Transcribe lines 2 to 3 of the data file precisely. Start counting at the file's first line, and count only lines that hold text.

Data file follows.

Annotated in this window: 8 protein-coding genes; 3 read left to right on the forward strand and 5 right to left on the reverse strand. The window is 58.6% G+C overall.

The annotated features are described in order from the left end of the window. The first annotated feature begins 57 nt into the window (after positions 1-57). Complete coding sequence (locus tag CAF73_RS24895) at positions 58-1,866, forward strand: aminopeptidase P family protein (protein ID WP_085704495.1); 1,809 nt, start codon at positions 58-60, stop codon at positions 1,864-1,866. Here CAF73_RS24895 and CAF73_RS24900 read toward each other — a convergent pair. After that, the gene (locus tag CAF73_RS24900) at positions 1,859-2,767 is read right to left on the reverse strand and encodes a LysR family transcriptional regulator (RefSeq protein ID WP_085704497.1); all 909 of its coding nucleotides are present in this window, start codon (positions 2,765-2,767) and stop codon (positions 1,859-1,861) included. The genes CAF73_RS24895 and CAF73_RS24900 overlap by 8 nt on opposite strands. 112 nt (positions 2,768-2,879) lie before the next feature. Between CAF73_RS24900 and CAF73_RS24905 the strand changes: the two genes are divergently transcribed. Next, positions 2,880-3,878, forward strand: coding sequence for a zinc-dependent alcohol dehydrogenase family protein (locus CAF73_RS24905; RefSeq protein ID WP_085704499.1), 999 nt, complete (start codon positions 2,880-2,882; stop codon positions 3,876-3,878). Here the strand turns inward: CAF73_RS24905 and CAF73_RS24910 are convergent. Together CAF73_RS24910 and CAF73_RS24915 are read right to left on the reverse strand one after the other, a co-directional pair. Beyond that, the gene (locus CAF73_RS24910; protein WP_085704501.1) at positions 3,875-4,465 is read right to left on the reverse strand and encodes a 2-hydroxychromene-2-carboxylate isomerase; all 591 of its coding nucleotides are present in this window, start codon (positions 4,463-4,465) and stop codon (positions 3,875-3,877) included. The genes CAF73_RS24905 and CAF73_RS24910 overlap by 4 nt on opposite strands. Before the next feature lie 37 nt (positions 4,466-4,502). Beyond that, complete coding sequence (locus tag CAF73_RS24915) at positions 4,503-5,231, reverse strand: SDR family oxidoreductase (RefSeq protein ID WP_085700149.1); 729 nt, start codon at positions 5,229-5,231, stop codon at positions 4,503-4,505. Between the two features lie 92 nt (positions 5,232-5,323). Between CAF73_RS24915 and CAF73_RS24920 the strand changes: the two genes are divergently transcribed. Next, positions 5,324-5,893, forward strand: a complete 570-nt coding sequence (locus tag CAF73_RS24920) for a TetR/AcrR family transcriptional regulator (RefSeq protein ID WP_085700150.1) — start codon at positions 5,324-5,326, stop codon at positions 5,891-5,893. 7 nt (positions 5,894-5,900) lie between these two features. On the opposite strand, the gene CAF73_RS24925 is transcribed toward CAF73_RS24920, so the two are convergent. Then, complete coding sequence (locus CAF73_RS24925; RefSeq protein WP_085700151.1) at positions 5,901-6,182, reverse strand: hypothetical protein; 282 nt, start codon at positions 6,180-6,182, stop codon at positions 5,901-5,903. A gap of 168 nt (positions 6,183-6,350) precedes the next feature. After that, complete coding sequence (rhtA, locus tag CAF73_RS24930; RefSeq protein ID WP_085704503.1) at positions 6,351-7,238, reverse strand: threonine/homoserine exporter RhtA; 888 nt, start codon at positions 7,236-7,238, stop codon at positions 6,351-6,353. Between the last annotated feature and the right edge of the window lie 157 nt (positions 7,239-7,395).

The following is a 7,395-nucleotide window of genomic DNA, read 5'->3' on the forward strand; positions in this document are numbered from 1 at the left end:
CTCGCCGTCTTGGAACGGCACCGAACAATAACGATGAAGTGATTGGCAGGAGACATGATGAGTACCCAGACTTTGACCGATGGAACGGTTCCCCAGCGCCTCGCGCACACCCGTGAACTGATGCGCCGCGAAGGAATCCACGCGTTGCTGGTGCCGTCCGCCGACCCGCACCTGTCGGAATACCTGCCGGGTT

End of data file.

The annotated features are described in order from the left end of the window. The first annotated feature begins 57 nt into the window (after positions 1-57). Complete coding sequence (locus tag CAF73_RS24895) at positions 58-1,866, forward strand: aminopeptidase P family protein (protein ID WP_085704495.1); 1,809 nt, start codon at positions 58-60, stop codon at positions 1,864-1,866. Here CAF73_RS24895 and CAF73_RS24900 read toward each other — a convergent pair. After that, the gene (locus tag CAF73_RS24900) at positions 1,859-2,767 is read right to left on the reverse strand and encodes a LysR family transcriptional regulator (RefSeq protein ID WP_085704497.1); all 909 of its coding nucleotides are present in this window, start codon (positions 2,765-2,767) and stop codon (positions 1,859-1,861) included. The genes CAF73_RS24895 and CAF73_RS24900 overlap by 8 nt on opposite strands. 112 nt (positions 2,768-2,879) lie before the next feature. Between CAF73_RS24900 and CAF73_RS24905 the strand changes: the two genes are divergently transcribed. Next, positions 2,880-3,878, forward strand: coding sequence for a zinc-dependent alcohol dehydrogenase family protein (locus CAF73_RS24905; RefSeq protein ID WP_085704499.1), 999 nt, complete (start codon positions 2,880-2,882; stop codon positions 3,876-3,878). Here the strand turns inward: CAF73_RS24905 and CAF73_RS24910 are convergent. Together CAF73_RS24910 and CAF73_RS24915 are read right to left on the reverse strand one after the other, a co-directional pair. Beyond that, the gene (locus CAF73_RS24910; protein WP_085704501.1) at positions 3,875-4,465 is read right to left on the reverse strand and encodes a 2-hydroxychromene-2-carboxylate isomerase; all 591 of its coding nucleotides are present in this window, start codon (positions 4,463-4,465) and stop codon (positions 3,875-3,877) included. The genes CAF73_RS24905 and CAF73_RS24910 overlap by 4 nt on opposite strands. Before the next feature lie 37 nt (positions 4,466-4,502). Beyond that, complete coding sequence (locus tag CAF73_RS24915) at positions 4,503-5,231, reverse strand: SDR family oxidoreductase (RefSeq protein ID WP_085700149.1); 729 nt, start codon at positions 5,229-5,231, stop codon at positions 4,503-4,505. Between the two features lie 92 nt (positions 5,232-5,323). Between CAF73_RS24915 and CAF73_RS24920 the strand changes: the two genes are divergently transcribed. Next, positions 5,324-5,893, forward strand: a complete 570-nt coding sequence (locus tag CAF73_RS24920) for a TetR/AcrR family transcriptional regulator (RefSeq protein ID WP_085700150.1) — start codon at positions 5,324-5,326, stop codon at positions 5,891-5,893. 7 nt (positions 5,894-5,900) lie between these two features. On the opposite strand, the gene CAF73_RS24925 is transcribed toward CAF73_RS24920, so the two are convergent. Then, complete coding sequence (locus CAF73_RS24925; RefSeq protein WP_085700151.1) at positions 5,901-6,182, reverse strand: hypothetical protein; 282 nt, start codon at positions 6,180-6,182, stop codon at positions 5,901-5,903. A gap of 168 nt (positions 6,183-6,350) precedes the next feature. After that, complete coding sequence (rhtA, locus tag CAF73_RS24930; RefSeq protein ID WP_085704503.1) at positions 6,351-7,238, reverse strand: threonine/homoserine exporter RhtA; 888 nt, start codon at positions 7,236-7,238, stop codon at positions 6,351-6,353. Between the last annotated feature and the right edge of the window lie 157 nt (positions 7,239-7,395).

The following is a 7,395-nucleotide window of genomic DNA, read 5'->3' on the forward strand; positions in this document are numbered from 1 at the left end: